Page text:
By Neil Kadagathur, founder and CEO of Creditspring
Every day, across the UK, thousands of people find themselves locked out of mainstream credit. Unfortunately, this included a young customer of ours, Poppy, who really struggled to build her credit score because of a thin credit file due to a lack of borrowing history and she was worried about what this would mean for her financial future.
Especially now, these issues have been exacerbated, particularly for young adults like Poppy. According to a recent report, in spite of young adults having been hit hardest financially by the pandemic, they are nine times more likely than those over 55 to have been turned down for credit. Shockingly, nearly half of under 35s turned to high-cost credit after being turned down by a mainstream lender.
With mainstream lenders turning customers away, it is unsurprising that people have turned to credit as a way to cope with income shocks amid the turbulent economic climate, which also caused the number of UK adults with low financial resilience to increase from 10.7 million to 14.2 million over the course of 2020.
But these short-term easily accessed loans often have higher interest rates which not everyone realises. While short-term loans might seem like an easy fix, what do they really mean for you and your finances?
Buy now pay later: worth the hype?
The sector has gained huge amounts of traction over the past year. During 2020, over 10 million are estimated to have bought products or services via a BNPL plan in the UK.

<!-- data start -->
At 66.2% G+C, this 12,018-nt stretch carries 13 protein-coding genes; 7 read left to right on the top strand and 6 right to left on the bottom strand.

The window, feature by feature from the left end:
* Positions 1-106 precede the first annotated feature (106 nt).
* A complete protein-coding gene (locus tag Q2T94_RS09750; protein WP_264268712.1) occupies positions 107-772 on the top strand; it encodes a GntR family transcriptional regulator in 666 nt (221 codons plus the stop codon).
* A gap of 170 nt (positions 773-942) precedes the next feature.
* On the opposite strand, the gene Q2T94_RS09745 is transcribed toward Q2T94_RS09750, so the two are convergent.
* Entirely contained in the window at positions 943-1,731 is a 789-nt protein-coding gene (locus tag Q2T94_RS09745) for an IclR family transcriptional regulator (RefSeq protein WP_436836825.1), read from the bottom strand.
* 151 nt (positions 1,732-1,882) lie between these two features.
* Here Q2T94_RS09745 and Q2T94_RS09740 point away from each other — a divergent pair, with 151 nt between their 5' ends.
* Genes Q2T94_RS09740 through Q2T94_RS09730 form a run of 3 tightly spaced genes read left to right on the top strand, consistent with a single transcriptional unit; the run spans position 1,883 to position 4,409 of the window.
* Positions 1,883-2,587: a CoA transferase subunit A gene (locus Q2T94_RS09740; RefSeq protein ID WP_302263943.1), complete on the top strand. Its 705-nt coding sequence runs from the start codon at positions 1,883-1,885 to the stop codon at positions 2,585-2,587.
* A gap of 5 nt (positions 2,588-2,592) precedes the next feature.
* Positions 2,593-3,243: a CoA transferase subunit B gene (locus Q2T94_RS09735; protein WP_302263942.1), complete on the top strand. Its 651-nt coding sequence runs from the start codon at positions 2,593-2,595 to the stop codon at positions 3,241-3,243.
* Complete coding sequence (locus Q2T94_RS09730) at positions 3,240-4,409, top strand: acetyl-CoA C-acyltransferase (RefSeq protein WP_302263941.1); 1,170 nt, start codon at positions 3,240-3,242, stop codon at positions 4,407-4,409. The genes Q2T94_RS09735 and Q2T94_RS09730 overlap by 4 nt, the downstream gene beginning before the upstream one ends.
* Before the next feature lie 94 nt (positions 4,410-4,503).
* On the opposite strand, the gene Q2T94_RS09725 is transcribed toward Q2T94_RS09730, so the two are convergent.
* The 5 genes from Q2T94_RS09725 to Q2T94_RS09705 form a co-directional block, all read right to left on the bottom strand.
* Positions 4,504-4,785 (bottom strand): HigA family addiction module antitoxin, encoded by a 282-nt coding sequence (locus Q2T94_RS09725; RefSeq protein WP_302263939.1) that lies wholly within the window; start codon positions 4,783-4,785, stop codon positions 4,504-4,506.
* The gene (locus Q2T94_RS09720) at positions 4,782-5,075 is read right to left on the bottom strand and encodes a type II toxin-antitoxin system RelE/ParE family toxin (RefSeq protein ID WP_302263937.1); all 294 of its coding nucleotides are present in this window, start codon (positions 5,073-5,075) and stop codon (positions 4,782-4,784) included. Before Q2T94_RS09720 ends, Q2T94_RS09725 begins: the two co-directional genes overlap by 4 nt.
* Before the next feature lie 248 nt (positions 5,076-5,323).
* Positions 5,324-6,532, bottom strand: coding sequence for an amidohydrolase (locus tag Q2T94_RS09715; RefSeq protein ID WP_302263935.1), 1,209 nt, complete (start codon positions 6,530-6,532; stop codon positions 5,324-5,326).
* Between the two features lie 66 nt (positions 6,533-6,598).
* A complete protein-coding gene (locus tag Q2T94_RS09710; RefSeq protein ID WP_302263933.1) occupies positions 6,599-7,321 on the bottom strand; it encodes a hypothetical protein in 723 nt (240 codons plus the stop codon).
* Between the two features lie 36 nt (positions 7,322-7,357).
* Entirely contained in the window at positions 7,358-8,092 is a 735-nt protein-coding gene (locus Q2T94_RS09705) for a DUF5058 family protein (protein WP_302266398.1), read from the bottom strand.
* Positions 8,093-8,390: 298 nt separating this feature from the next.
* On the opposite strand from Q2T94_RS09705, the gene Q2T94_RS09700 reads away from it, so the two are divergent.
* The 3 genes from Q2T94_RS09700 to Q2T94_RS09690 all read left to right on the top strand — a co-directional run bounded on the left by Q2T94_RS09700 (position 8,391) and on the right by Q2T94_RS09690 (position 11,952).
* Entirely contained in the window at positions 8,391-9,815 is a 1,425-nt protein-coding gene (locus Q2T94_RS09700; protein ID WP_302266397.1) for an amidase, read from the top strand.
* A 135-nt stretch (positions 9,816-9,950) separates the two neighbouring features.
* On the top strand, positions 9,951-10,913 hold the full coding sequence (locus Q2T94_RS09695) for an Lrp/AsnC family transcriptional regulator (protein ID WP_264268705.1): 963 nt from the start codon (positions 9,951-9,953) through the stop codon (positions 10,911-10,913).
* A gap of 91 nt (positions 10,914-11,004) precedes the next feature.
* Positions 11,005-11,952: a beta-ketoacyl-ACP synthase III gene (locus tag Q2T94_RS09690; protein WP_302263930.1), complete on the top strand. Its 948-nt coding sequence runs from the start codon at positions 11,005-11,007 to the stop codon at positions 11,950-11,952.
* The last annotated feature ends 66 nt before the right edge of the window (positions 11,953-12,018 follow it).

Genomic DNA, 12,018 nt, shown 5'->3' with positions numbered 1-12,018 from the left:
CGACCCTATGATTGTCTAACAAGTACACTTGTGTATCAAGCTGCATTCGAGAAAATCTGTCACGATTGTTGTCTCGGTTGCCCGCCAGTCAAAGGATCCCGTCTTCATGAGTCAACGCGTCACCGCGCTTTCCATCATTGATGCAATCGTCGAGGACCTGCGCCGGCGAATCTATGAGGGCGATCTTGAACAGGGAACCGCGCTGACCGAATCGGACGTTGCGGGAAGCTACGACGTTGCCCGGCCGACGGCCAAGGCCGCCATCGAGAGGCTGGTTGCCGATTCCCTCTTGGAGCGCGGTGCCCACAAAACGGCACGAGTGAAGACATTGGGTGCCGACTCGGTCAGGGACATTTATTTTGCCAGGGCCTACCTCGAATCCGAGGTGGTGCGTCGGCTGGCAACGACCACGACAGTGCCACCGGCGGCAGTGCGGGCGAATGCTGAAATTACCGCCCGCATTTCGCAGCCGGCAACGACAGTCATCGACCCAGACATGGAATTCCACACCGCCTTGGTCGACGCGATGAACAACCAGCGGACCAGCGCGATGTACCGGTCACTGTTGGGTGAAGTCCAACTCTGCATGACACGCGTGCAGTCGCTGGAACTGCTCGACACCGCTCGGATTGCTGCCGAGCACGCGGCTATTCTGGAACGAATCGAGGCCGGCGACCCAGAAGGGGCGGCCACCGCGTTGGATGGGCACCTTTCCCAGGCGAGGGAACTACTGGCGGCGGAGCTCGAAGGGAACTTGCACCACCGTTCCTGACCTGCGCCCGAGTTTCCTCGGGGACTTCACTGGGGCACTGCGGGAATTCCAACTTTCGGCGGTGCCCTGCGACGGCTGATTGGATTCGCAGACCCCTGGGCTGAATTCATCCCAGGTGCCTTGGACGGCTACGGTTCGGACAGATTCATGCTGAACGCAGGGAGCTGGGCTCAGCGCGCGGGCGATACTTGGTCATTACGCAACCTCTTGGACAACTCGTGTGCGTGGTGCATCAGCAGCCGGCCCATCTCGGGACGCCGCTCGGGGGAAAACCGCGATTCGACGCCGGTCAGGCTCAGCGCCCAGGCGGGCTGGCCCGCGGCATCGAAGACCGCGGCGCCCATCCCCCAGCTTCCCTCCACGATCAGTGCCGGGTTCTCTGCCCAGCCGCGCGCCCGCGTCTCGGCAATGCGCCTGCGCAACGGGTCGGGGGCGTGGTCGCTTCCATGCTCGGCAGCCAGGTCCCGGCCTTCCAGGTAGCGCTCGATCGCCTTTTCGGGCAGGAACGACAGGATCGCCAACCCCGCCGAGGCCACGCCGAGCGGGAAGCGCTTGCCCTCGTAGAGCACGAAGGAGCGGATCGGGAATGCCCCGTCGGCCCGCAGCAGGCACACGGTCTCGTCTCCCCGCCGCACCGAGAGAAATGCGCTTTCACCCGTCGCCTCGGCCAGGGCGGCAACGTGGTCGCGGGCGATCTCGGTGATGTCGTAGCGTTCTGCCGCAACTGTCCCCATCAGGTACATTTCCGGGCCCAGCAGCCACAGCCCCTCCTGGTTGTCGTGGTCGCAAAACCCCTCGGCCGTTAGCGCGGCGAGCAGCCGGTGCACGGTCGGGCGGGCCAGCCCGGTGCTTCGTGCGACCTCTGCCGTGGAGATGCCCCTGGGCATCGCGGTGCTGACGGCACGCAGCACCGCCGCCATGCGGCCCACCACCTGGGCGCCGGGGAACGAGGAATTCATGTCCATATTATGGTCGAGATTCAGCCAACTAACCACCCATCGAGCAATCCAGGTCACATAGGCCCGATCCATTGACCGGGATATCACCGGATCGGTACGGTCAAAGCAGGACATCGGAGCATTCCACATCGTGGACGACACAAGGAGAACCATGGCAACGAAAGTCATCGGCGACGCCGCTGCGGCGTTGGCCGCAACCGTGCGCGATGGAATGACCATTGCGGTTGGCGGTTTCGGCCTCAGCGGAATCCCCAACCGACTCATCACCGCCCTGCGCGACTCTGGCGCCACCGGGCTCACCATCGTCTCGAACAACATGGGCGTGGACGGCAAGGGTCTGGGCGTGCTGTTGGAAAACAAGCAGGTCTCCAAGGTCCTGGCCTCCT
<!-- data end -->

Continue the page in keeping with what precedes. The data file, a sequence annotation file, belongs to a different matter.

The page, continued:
BNPL enables individuals to make payments via a short-term loan, most commonly repayable through a series of instalments, offering a quick, easy, and flexible short-term borrowing solution. The ability to spread costs over time offers a convenient and stress-free option for those experiencing financial instability.
Amid the hype, it can be easy to forget that BNPL is a form of borrowing, not payment, and in turn poses a risk. In fact, four in ten of those who’ve used BNPL in the last 12 months struggle to repay, as many as a quarter regret paying using BNPL platforms, and many say they cannot afford repayments or are spending more than they expected.
This spiral of debt might be attributed to the fact that it’s easy to miss BNPL’s fine print and hidden charges, with terms and conditions taking up to an hour to read and some banks charging almost 4% if a BNPL payment is made using a credit card. Furthermore, many people aren’t entirely sure what the method entails, with 42% not fully understanding what they are signing up for.
According to a survey of Creditspring members, borrowers feel that being upfront about hidden fees and charges is the number one thing a lender could do to improve the borrowing experience but many BNPL providers arguably are not doing this.
To top it all off, it’s the vulnerable that are suffering the most. A recent survey found that three-quarters of consumers who have missed a BNPL credit payment are said to have experienced a challenging life event in the past 12 months, whether that’s after having a baby or being made redundant.
Bank overdrafts: friend or foe?